“We use RNS for patients with two epileptogenic foci, usually in the temporal lobes, hippocampi, or eloquent regions of the brain that control movement or speech,” explains Dr. Garcia. “Patients who respond to this therapy can experience a gradual improvement in seizure activity over the course of months and years.”
According to initial and long-term clinical studies, the median reduction in seizure frequency with RNS was 44% at 1 year and 53% at 2 years (Heck et al., 2014), increasing to 75% by year 9 (Nair and Morrell, 2018).
In addition to being a palliative procedure, Dr. Garcia notes that because the device records electrical activity, “We are able to quantify the number of seizures for each focal area. It can then become a bridge to resection surgery in select cases when one area is the dominant source of seizure activity,” he says.
Most recently, in 2018, the FDA approved the use of DBS therapy for focal epilepsy. In DBS, electrodes are typically placed in the anterior nucleus of the thalamus, an area of the brain that serves as a relay station for neural activity. They are attached to a pulse generator that is implanted underneath the skin below the collarbone.
“Like VNS, DBS uses continuous, intermittent electrical stimulation that is programmed to the individual patient,” says Dr. Garcia.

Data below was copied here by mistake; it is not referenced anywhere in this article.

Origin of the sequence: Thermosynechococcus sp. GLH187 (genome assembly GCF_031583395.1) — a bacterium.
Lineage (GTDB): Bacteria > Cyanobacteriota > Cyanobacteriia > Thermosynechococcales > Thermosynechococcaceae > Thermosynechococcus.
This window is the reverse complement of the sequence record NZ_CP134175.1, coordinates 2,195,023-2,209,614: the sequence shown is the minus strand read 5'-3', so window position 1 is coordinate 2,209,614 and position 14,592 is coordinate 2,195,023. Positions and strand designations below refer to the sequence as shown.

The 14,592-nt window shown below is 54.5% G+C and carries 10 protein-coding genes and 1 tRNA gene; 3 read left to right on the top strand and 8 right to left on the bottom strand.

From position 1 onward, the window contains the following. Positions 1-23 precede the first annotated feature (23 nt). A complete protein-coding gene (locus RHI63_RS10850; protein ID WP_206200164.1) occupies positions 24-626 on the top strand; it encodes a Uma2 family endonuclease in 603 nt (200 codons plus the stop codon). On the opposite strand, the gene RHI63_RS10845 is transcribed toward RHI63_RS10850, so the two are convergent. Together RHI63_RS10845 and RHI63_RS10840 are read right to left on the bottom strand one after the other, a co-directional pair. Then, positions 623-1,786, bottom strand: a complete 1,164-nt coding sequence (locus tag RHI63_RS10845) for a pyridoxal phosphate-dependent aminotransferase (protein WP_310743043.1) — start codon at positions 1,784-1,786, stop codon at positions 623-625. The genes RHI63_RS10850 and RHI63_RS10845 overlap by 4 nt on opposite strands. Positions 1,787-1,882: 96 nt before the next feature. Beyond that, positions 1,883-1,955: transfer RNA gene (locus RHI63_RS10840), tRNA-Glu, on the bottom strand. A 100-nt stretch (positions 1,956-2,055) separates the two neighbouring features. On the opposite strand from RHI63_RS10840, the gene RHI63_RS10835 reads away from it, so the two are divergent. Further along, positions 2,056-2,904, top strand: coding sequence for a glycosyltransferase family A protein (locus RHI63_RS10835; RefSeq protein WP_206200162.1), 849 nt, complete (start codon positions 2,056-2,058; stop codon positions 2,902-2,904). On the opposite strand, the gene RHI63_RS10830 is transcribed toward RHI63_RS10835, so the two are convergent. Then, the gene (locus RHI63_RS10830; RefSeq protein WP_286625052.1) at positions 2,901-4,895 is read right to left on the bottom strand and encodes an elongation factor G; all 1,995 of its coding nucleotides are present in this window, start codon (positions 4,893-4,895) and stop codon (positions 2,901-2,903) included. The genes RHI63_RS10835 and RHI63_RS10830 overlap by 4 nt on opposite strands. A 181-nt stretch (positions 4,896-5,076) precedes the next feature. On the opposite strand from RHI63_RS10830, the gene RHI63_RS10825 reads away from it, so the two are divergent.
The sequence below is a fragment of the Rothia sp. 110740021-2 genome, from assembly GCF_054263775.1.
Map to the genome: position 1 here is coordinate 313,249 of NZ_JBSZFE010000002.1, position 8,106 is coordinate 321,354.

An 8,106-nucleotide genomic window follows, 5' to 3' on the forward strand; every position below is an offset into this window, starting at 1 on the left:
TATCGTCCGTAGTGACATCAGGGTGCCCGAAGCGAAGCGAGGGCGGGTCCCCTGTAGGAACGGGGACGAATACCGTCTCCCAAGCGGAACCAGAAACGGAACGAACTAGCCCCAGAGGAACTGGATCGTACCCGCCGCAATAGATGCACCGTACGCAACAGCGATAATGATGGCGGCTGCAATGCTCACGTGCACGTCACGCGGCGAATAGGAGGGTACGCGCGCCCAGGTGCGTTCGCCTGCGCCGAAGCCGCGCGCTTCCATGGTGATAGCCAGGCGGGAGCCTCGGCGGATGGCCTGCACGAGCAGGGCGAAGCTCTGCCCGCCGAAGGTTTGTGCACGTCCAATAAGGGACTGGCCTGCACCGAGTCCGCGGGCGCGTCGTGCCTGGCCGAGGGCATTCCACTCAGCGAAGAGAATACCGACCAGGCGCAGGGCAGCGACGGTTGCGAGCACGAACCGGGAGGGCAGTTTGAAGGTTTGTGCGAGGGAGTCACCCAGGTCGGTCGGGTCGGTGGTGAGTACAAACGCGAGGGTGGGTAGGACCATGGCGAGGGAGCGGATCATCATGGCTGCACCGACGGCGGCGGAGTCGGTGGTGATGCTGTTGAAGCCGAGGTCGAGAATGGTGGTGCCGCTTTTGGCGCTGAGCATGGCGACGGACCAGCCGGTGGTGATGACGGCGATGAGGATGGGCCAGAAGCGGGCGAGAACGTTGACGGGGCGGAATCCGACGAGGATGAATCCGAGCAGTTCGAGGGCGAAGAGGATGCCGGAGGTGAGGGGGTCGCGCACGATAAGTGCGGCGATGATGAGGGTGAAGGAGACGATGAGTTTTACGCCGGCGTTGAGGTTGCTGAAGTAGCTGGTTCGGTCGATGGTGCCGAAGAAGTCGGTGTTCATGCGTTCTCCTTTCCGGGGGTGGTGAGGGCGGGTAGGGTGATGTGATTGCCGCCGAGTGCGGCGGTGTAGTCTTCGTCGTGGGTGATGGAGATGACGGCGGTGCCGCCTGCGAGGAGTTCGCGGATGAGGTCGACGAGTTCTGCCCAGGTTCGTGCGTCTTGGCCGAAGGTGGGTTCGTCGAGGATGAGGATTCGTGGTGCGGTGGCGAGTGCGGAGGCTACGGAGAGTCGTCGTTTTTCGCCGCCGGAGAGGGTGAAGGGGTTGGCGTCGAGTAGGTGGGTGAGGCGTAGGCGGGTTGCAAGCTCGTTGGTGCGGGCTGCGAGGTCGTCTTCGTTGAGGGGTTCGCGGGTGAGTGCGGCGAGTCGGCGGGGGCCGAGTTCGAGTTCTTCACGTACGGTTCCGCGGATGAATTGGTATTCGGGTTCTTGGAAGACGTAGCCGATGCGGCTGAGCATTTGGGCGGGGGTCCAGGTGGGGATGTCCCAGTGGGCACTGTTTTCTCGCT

Long-term efficacy data from the SANTE trial found the median percent seizure reduction increased from 41% at 1 year to 69% at 5 years. “As with RNS, patients treated with DBS can experience long-term improvements, though very few achieve seizure freedom,” he says.
Despite the growing armamentarium for intractable epilepsy, seizure-freedom continues to elude a subset of patients. In recent years the epilepsy specialists at Cleveland Clinic in Florida have begun combining neuromodulation device therapies in select cases.
“We see patients who are actively treated with VNS but continue to experience life-impacting seizures,” says Dr. Garcia. “In some cases they may have dual pathologies that need to be addressed individually.”
Dr. Garcia points out that because the current neuromodulation devices use different mechanisms to alter abnormal brain activity, it is possible to combine them in a more tailored approach. “Today we have patients being treated with both VNS-RNS and VNS-DBS combo therapies,” he says.
Each surgical candidate at Cleveland Clinic is reviewed during a Patient Management Conference by a multidisciplinary team of specialists in radiology, nuclear medicine, neurosurgery and epileptology from across the Cleveland Clinic enterprise, including Florida and the main campus in Ohio.
“We use data gained from stereoelectroencephalography (SEEG), a minimally invasive surgical procedure, to help determine who is a surgical candidate and which type of procedure would work best,” says Dr. Garcia, noting the team uses a stereotactic robot to place the electrodes in the brain with great accuracy.
“Our Epilepsy Monitoring Unit captures data over the course of a week to localize the seizure source which is essential to choosing the right neuromodulation therapy,” he adds.